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Federal bill that would require employers to offer retirement benefits passes House

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Associations | Legal
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The “Securing a Strong Retirement Act of 2022,” also known as “Secure 2.0,” was passed by the U.S. House of Representatives Tuesday. If it becomes law, employers would be required to automatically put 3% of eligible workers’ pay in 401(k) plans and increase the contribution every year until at least 10% is reached with the option of up to 15%.

H.R. 2954 passed the House 414-5 with nearly equal Democratic and Republican support. It would also require automatic enrollment in 403(b) and SIMPLE plans as soon as employees become eligible. Employees would have the option to opt out of a plan. The bill doesn’t apply to businesses that are less than three years old and/or have 10 or fewer employees.

According to the House Ways and Means Committee, the bill would:

    • Create new tax credits to encourage small employers to offer retirement plans, fully offsets paperwork costs, and provides a per-employee credit of up to $1,000 for employer matching contributions;
    • Help employees save for retirement earlier;
    • Allow for greater flexibility to keep more of their savings for longer by raising the age of required minimum distributions to 75;
    • Help late-career workers catch up in saving for retirement;
    • Help lower-income households build their savings with the “bigger and simpler” Saver’s Credit;
    • Allow employers to match retirement plan contributions to employee student loan payments;
    • Simplify how small businesses offer stock ownership to employees and offer new tax incentives for those that do;
    • Prioritize military families by providing a tax credit for small employers that make plan benefits more available to military spouses.

Fourteen bills have been filed, 11 in the House and three in the Senate, that are related to Secure 2.0 and could add to or in some way alter the bill moving forward. CNBC reports a Senate vote is expected to happen in April.

In a March 25 letter, House Majority Leader Steny Hoyer (D-MD 5th District) wrote, “By expanding automatic enrollment in employer provided retirement plans, simplifying rules for small businesses, and helping those near retirement save more for longer, this legislation will help increase Americans’ access to retirement funds and help families save for the future.”

House Ways and Means Committee Chair Richard Neal (D-MA 1st District) wrote on Tuesday that retirement security has been one of his top priorities since becoming chairman of the committee. “Too many workers in this nation reach retirement age without the savings they need. In fact, about 50 percent of households are ‘at risk’ of not having enough to maintain their living standards in retirement.”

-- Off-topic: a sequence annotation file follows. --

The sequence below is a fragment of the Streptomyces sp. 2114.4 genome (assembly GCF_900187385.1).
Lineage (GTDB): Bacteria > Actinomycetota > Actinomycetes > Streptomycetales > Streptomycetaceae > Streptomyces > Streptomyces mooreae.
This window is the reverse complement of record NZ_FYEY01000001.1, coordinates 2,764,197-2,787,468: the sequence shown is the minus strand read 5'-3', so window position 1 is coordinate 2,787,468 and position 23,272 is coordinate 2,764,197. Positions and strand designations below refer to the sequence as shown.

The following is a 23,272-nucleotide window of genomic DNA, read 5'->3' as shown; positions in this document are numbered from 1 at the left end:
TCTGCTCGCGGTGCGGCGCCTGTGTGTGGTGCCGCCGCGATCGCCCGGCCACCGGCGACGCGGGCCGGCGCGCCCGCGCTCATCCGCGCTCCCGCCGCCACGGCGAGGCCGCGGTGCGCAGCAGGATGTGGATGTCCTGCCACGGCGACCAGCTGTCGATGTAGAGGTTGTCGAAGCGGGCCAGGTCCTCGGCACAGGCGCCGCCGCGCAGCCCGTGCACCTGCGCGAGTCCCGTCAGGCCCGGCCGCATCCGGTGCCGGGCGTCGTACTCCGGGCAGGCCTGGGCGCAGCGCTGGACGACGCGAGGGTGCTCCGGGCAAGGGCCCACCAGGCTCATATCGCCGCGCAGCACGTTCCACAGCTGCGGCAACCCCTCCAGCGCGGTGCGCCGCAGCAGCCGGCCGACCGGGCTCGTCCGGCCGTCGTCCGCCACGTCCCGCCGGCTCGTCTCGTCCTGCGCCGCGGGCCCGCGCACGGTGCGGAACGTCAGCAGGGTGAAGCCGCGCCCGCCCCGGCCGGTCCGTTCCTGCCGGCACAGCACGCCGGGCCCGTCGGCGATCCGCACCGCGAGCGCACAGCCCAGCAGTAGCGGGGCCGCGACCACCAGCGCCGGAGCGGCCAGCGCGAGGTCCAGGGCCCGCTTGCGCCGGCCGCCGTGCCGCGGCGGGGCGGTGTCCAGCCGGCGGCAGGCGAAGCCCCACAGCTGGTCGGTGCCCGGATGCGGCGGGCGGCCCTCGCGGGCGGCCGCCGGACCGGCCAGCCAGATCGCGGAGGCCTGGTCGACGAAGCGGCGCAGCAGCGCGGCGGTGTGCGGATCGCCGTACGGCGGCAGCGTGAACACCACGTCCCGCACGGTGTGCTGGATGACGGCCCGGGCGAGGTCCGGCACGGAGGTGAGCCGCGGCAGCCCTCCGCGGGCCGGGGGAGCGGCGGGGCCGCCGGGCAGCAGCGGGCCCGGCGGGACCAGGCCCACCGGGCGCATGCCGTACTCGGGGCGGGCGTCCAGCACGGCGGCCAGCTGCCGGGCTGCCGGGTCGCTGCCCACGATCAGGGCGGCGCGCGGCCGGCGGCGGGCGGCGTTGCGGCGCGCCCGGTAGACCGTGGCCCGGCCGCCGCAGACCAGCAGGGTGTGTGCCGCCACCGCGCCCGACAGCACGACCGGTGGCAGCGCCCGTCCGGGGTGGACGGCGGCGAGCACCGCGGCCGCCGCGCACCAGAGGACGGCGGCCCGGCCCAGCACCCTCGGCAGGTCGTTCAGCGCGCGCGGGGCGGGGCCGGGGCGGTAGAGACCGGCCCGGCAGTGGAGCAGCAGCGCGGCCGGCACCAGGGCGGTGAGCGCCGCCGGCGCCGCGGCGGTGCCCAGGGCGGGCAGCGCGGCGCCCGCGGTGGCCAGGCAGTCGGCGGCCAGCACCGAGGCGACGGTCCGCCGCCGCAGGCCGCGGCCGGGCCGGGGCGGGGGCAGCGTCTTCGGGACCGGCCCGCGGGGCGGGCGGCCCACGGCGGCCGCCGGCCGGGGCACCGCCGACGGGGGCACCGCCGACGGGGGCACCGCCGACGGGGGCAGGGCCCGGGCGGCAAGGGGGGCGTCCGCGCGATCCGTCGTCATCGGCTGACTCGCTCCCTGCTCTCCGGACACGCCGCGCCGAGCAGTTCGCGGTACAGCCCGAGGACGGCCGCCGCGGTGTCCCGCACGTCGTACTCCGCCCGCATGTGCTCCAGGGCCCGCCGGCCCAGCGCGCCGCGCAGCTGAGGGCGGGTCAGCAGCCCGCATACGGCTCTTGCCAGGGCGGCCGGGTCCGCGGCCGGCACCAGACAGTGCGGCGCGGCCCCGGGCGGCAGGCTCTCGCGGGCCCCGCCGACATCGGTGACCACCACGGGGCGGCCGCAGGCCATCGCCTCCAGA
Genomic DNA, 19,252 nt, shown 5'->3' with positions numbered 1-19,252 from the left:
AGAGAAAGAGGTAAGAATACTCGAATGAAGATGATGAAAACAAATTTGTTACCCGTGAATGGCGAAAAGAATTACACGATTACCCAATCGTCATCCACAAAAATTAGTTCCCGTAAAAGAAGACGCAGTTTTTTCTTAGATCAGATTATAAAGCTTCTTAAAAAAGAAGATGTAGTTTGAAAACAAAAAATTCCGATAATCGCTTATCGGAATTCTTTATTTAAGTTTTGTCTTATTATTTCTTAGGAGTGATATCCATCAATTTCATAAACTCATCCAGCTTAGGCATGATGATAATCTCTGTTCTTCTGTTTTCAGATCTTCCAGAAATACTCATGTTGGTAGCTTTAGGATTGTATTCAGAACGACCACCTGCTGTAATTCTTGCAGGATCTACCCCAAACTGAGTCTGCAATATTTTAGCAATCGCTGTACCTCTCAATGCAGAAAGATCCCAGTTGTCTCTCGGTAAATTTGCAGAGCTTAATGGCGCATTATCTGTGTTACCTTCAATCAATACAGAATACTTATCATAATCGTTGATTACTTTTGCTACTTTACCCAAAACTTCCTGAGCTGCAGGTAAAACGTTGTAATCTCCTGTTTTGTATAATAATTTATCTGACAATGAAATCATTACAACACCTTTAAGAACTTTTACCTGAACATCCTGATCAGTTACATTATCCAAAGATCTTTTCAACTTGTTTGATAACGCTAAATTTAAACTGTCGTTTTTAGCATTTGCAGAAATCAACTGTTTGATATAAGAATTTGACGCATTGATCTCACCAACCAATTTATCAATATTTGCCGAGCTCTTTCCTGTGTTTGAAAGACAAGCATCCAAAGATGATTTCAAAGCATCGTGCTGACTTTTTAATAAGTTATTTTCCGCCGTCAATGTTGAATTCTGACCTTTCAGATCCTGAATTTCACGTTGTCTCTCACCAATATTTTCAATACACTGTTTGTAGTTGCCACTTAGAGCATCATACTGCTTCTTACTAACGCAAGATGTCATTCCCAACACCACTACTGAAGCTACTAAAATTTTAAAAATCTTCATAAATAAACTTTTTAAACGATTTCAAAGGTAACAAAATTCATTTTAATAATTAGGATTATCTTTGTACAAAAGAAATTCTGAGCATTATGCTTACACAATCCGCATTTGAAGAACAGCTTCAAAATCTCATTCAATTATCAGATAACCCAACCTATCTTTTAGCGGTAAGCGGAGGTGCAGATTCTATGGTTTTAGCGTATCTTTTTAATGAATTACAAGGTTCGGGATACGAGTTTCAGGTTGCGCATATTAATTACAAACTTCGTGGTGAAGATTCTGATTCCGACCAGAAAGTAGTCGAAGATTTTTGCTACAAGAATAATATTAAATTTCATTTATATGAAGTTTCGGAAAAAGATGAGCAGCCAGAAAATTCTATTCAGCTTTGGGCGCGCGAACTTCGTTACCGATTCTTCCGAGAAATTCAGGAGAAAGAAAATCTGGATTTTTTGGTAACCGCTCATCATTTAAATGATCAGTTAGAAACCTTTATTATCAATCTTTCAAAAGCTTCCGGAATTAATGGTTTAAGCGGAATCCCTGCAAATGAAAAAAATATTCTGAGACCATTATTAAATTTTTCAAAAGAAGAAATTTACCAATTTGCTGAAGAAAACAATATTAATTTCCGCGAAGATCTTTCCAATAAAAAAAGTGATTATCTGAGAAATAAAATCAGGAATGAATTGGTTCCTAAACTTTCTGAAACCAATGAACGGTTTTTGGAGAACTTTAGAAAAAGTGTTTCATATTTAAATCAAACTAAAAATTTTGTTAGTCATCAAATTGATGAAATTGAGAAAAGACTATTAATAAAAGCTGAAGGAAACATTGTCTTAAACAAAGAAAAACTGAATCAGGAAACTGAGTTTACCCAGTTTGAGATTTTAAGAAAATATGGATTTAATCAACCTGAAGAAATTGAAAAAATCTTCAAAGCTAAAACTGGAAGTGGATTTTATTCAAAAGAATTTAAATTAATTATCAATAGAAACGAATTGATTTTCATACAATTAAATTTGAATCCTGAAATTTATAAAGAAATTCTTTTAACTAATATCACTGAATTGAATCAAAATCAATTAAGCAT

Currently, employees aren’t required to enroll in a 401K plan under federal law. “Right now, 401(k) plans are more of an opt-in; that’s the more common practice,” said Coley Eckenrode, a partner and financial advisor with Virginia Asset Management and a Society of Collision Repair Specialists (SCRS) 401(k) plan advisor.

“If that [H.R. 2954] becomes law, then it just throws another burden on small businesses who are already dealing with labor shortages, supply chain issues, day-to-to activities to run their business that have gotten a little bit more complicated and evolved through COVID and the aftermath of that.”

In recent years, 14 states have passed laws that require retirement plans to be offered. Most state plans are aimed at small businesses that have five to 100 employees and all of them haven’t implemented their plans yet.

The new federal bill builds on the Secure Act that was passed in 2019 with an effective date of Jan. 1, 2020. The law changed the minimum distribution age to 72 from 70 1/2, removed the IRA contribution age limit, mandates that inherited retirement account distributions must be taken within 10 years, allows new parents to take penalty-free withdrawals, and opens up eligibility for 401(k)s to long-term part-time employees, according to U.S. News & World Report.

Eckenrode said the SCRS 401(k) is a much easier path for collision industry employers to take to offer their workers retirement benefits because without it business owners will have a lot of legwork ahead of them if the federal bill becomes law including interviewing plan providers, coming up with a plan, and spending time to reach law compliance.

“Whereas, with the SCRS plan, we’ve already done all that,” Eckenrode said. “What we’ve tried to do is offer a cost-effective solution which has fiduciary support and reduce the administrative responsibilities of the member businesses that participate.”

A perk of the SCRS plan is several companies are in one plan so the total plan balance and number of employees are higher, according to Eckenrode. And it’s already been negotiated that as certain benchmarks are met, such as the number of dollars or participants, employees will see price reductions.

To learn more about the SCRS 401(k) plan, contact Coley Eckenrode at 804-327-0425 or or Scott Broaddus at 804-327-0424 or


Featured image credit: CatLane/iStock

More information

401(k) plan contribution limits increase in 2022

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